Sunday, January 25, 2009

Overheard in Shul

I'll say it again...Twitter has ruined my bloglife. I write on my microblog and then don't have the patience to come back here and expand on it. That added to being busy at work means my blog suffers. My poor baby.

But something happened in shul yesterday that was hysterical. My makom kavua (usual seat) in shul is a seat that is always empty when I arrive no matter how late I am. It has a lot to do with the fact that this particular row is very tight. Not a lot of space. But it also has to do with the fact that its directly in front of a group of old timers in shul who enjoy commentating during services. The exact thing I'll be doing in shul in like 50 years. The topic they are most likely to be discussing is the "young people" in shul who are rude and only there to socialize. This week I came to shul early (during the haftorah) because we were helping sponsor the kiddush after services that was commemorating the 5th yarzeit of my friend Mikey Butler (Mikey was the MAN!). Trying to alter this group of ladies' perception of the youngsters I always make sure to smile and wish them a "Good Shabbos" when I get to shul. They love me. This week I gave them my usual "Good Shabbos" and the ladies all looked at each other and smiled. Then one of them clapped me on the back and said "Now SHE always wishes us a Good Shabbos!" And another said, "She'll make a GREAT Rebbitzen!" And I laughed and laughed, all the way through Aleinu. I will make an excellent Rebbitzen.

10 comments:

tamaraeden said...

How can it be that I know you on Twitter, but have never seen your blog. That's so backwards :)

SusQHB said...

It could be that Twitter has kept me from blogging. Its very sad.

Anonymous said...

Why IS it that you stand out as one of the few/only "young people" who make the effort to greet the "old timers".

Seems a shame to me... seems like these old timers might even have a point.....

chaviva said...

It blows my mind that you can sit there every week :) It is TIGHT. But those women are hilarious, and you have them pegged. I can't wait till I'm like them someday ...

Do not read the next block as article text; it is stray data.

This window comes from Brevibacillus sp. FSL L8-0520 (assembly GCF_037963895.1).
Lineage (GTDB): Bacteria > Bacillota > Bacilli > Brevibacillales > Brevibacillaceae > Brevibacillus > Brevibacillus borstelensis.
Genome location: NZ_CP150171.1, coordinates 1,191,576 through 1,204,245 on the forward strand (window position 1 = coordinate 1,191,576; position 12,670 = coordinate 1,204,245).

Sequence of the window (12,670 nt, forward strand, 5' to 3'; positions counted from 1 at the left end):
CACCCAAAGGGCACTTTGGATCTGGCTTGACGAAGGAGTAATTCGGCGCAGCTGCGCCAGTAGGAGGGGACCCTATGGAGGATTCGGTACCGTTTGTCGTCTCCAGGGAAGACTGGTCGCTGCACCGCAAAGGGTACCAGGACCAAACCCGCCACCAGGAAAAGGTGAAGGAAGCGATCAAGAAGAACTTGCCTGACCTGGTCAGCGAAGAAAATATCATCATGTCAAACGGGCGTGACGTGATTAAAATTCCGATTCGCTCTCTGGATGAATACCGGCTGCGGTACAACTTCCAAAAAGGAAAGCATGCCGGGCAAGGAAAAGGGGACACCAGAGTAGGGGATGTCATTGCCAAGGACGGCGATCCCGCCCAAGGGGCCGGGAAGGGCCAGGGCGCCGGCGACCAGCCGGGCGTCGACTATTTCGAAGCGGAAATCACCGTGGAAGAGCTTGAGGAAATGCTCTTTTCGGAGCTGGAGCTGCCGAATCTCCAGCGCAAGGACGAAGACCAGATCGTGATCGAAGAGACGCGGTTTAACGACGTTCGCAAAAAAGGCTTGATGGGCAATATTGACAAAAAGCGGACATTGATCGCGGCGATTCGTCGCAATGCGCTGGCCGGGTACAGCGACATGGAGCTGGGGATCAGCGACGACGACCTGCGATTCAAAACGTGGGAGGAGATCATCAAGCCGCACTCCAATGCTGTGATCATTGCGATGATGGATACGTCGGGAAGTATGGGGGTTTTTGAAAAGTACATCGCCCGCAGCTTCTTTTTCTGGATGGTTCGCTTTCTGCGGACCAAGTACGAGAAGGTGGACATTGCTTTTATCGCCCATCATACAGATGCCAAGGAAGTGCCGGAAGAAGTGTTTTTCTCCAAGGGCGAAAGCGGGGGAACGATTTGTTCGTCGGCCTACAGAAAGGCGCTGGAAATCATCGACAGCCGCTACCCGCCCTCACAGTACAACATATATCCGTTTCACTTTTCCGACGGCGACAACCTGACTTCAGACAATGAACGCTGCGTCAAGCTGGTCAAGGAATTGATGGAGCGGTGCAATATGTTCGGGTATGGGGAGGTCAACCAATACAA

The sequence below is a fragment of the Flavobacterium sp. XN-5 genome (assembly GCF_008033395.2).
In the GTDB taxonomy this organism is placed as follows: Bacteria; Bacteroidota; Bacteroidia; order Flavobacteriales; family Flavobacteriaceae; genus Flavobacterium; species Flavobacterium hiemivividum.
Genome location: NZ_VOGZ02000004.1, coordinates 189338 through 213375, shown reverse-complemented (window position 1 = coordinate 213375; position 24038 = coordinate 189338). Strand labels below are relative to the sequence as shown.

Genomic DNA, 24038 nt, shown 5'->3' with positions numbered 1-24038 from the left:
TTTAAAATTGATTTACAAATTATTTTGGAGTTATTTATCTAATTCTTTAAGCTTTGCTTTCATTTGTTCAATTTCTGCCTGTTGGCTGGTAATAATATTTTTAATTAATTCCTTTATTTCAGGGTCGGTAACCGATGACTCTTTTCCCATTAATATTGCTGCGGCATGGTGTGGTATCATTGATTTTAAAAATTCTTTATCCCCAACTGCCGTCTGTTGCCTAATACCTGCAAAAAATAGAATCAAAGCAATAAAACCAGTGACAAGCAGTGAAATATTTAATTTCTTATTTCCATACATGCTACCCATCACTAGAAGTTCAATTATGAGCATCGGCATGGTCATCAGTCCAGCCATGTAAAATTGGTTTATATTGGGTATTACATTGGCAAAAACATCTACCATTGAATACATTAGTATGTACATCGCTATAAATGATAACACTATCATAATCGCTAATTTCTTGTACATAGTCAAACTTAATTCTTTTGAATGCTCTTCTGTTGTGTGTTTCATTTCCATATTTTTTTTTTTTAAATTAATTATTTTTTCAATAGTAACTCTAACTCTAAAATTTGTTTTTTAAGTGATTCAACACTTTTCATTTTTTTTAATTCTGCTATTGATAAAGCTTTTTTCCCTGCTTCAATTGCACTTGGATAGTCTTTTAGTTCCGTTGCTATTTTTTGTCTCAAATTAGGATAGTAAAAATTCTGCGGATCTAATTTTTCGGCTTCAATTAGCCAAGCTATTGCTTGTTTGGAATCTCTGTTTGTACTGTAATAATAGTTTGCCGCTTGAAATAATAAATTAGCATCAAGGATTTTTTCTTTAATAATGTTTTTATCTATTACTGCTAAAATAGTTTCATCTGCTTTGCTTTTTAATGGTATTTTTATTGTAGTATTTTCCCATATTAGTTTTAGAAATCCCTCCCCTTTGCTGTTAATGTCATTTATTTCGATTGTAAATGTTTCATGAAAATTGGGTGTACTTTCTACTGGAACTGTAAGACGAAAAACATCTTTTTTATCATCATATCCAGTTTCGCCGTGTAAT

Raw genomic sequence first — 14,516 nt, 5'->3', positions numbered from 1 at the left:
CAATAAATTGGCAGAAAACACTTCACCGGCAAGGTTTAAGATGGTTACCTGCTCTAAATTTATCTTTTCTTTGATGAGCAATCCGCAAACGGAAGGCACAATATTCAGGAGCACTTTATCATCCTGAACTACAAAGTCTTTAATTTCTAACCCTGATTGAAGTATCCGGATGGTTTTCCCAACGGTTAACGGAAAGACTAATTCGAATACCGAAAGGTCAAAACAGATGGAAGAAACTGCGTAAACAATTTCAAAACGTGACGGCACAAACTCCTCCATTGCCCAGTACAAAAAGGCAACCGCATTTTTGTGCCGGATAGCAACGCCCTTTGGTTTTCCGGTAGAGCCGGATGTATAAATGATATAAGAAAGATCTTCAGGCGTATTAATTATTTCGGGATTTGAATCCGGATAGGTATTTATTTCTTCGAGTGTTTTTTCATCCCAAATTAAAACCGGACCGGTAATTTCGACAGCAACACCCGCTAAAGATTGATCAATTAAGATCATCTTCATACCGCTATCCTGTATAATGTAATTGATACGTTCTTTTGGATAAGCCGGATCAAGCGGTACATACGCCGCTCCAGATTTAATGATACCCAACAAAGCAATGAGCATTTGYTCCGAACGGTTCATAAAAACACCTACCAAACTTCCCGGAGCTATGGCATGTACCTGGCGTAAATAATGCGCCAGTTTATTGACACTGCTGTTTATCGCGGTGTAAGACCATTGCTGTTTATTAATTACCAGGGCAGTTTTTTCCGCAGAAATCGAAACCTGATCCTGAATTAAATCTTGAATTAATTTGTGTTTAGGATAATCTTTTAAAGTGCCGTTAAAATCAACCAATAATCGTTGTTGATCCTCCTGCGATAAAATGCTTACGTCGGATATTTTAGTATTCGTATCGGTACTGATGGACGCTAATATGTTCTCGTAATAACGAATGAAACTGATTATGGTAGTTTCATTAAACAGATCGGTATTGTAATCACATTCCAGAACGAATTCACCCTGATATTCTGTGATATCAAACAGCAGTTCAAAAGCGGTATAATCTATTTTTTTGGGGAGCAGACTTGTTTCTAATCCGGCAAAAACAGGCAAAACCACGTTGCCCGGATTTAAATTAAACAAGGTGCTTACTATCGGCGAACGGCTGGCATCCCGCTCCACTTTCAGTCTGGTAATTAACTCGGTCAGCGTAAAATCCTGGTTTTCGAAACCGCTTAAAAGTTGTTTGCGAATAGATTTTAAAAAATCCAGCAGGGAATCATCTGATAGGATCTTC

I gotta come back and go to your shul. It was a lovely place, a good service, a good time. I <3 Washington Heights!

SusQHB said...

Many of the younger members of the shul are indeed quite friendly and respectful towards these ladies. They choose to ignore this and instead focus on the things they don't like about the younger generation being in the shul, like the social scene after davening and the more crowded pews. Personally I think that they should be thankful for the younger generation from saving our shul from the fate of other's in the neighborhood that can barely make a minyan.

Anonymous said...

The only members that can "save" a shul are the DUES PAYING kind.....

Perhaps that is one of the old timer's gripes....

Anonymous said...

how is it possible that i am in my low 30's and yet i synmpathize with these old ladies about the rude young brats just there to hang out?

Tuvia said...

Going to Shul and treating it as a social event isn't always a bad thing! I know what you are getting at but look at those people as those who have yet to figure things out.

When I first started going to Shabbat services it was because I knew a bunch of people who were going. Slowly I started feeling the spiritual connection, and now hate it when I miss Shabbat services.

Another Anonymous said...

Tuvia -
It's all fine and good if you originally started going to shul for "lo lishma" reasons, but I highly doubt that you considered yourself the "savior" of the community and I certainly hope that you were not rude, unfriendly and overbearing to the established members of the shul!

SusQHB said...

I might also point out, these ladies are more talkative during davening than the crowd socializing outside. I don't say anything to them out of respect for their years in the shul, but they're usually being hypocritical since they're the ones talking and distracting those davening around them. I didn't want to say that, but its true.